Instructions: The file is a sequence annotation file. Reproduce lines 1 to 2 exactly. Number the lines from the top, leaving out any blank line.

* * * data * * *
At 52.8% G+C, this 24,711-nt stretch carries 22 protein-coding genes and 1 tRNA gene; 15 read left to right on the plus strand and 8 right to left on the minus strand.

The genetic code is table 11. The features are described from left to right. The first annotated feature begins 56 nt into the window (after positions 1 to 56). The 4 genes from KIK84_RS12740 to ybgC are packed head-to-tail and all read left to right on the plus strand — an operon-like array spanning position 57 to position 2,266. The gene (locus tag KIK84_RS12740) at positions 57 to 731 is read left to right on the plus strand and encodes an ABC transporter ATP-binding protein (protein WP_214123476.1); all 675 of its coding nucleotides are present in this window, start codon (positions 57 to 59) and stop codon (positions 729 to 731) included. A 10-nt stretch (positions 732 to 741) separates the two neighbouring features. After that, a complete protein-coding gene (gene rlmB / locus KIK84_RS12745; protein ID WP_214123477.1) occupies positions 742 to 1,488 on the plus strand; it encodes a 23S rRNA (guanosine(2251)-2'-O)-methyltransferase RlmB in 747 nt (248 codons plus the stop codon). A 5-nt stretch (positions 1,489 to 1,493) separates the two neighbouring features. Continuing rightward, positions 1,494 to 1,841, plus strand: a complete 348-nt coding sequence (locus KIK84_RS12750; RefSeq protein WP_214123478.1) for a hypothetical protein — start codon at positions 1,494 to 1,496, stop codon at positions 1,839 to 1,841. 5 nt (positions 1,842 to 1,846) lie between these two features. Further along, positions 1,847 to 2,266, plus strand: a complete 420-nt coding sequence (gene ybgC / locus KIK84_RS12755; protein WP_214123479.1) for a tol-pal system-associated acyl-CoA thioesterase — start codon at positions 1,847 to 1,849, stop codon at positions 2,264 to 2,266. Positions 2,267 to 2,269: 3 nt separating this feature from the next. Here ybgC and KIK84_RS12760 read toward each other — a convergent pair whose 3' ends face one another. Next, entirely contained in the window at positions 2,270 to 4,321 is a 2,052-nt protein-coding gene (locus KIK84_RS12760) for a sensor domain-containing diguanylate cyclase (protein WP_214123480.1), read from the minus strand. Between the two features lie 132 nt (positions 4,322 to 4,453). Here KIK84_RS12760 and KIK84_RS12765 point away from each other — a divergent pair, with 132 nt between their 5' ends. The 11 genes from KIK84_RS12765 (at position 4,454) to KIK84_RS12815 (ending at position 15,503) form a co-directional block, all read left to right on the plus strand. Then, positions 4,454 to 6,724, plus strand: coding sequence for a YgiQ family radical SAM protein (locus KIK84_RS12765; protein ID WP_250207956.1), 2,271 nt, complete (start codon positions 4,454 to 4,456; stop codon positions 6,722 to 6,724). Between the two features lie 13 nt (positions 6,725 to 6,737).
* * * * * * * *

At 52.8% G+C, this 24,711-nt stretch carries 22 protein-coding genes and 1 tRNA gene; 15 read left to right on the plus strand and 8 right to left on the minus strand.

The genetic code is table 11. The features are described from left to right. The first annotated feature begins 56 nt into the window (after positions 1 to 56). The 4 genes from KIK84_RS12740 to ybgC are packed head-to-tail and all read left to right on the plus strand — an operon-like array spanning position 57 to position 2,266. The gene (locus tag KIK84_RS12740) at positions 57 to 731 is read left to right on the plus strand and encodes an ABC transporter ATP-binding protein (protein WP_214123476.1); all 675 of its coding nucleotides are present in this window, start codon (positions 57 to 59) and stop codon (positions 729 to 731) included. A 10-nt stretch (positions 732 to 741) separates the two neighbouring features. After that, a complete protein-coding gene (gene rlmB / locus KIK84_RS12745; protein ID WP_214123477.1) occupies positions 742 to 1,488 on the plus strand; it encodes a 23S rRNA (guanosine(2251)-2'-O)-methyltransferase RlmB in 747 nt (248 codons plus the stop codon). A 5-nt stretch (positions 1,489 to 1,493) separates the two neighbouring features. Continuing rightward, positions 1,494 to 1,841, plus strand: a complete 348-nt coding sequence (locus KIK84_RS12750; RefSeq protein WP_214123478.1) for a hypothetical protein — start codon at positions 1,494 to 1,496, stop codon at positions 1,839 to 1,841. 5 nt (positions 1,842 to 1,846) lie between these two features. Further along, positions 1,847 to 2,266, plus strand: a complete 420-nt coding sequence (gene ybgC / locus KIK84_RS12755; protein WP_214123479.1) for a tol-pal system-associated acyl-CoA thioesterase — start codon at positions 1,847 to 1,849, stop codon at positions 2,264 to 2,266. Positions 2,267 to 2,269: 3 nt separating this feature from the next. Here ybgC and KIK84_RS12760 read toward each other — a convergent pair whose 3' ends face one another. Next, entirely contained in the window at positions 2,270 to 4,321 is a 2,052-nt protein-coding gene (locus KIK84_RS12760) for a sensor domain-containing diguanylate cyclase (protein WP_214123480.1), read from the minus strand. Between the two features lie 132 nt (positions 4,322 to 4,453). Here KIK84_RS12760 and KIK84_RS12765 point away from each other — a divergent pair, with 132 nt between their 5' ends. The 11 genes from KIK84_RS12765 (at position 4,454) to KIK84_RS12815 (ending at position 15,503) form a co-directional block, all read left to right on the plus strand. Then, positions 4,454 to 6,724, plus strand: coding sequence for a YgiQ family radical SAM protein (locus KIK84_RS12765; protein ID WP_250207956.1), 2,271 nt, complete (start codon positions 4,454 to 4,456; stop codon positions 6,722 to 6,724). Between the two features lie 13 nt (positions 6,725 to 6,737).